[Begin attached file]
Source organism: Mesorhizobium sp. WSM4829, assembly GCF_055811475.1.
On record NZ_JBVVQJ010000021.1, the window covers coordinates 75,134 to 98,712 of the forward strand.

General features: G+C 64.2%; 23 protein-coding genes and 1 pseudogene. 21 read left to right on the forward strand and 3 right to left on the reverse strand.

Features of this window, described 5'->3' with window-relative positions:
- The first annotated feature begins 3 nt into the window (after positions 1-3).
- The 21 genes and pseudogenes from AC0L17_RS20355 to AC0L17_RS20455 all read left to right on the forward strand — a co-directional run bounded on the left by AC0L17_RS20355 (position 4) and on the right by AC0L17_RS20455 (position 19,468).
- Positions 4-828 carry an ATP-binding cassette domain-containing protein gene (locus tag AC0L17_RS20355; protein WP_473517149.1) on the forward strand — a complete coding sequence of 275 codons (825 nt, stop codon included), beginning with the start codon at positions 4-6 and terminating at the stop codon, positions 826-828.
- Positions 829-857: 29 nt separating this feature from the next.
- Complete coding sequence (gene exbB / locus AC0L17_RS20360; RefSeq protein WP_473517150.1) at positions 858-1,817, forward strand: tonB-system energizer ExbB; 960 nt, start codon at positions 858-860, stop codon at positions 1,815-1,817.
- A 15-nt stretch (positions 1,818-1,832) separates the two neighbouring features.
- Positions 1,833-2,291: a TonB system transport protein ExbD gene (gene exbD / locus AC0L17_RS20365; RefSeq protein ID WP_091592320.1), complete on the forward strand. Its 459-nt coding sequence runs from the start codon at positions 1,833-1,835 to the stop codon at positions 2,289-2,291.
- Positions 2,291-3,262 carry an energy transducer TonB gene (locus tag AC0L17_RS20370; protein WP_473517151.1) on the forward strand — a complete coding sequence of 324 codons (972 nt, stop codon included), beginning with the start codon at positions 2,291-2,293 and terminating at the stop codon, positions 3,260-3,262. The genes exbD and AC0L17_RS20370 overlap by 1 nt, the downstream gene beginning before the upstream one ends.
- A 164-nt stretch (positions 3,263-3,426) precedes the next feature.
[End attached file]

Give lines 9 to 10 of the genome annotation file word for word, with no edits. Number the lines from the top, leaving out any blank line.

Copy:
- Complete coding sequence (gene exbB / locus AC0L17_RS20360; RefSeq protein WP_473517150.1) at positions 858-1,817, forward strand: tonB-system energizer ExbB; 960 nt, start codon at positions 858-860, stop codon at positions 1,815-1,817.
- A 15-nt stretch (positions 1,818-1,832) separates the two neighbouring features.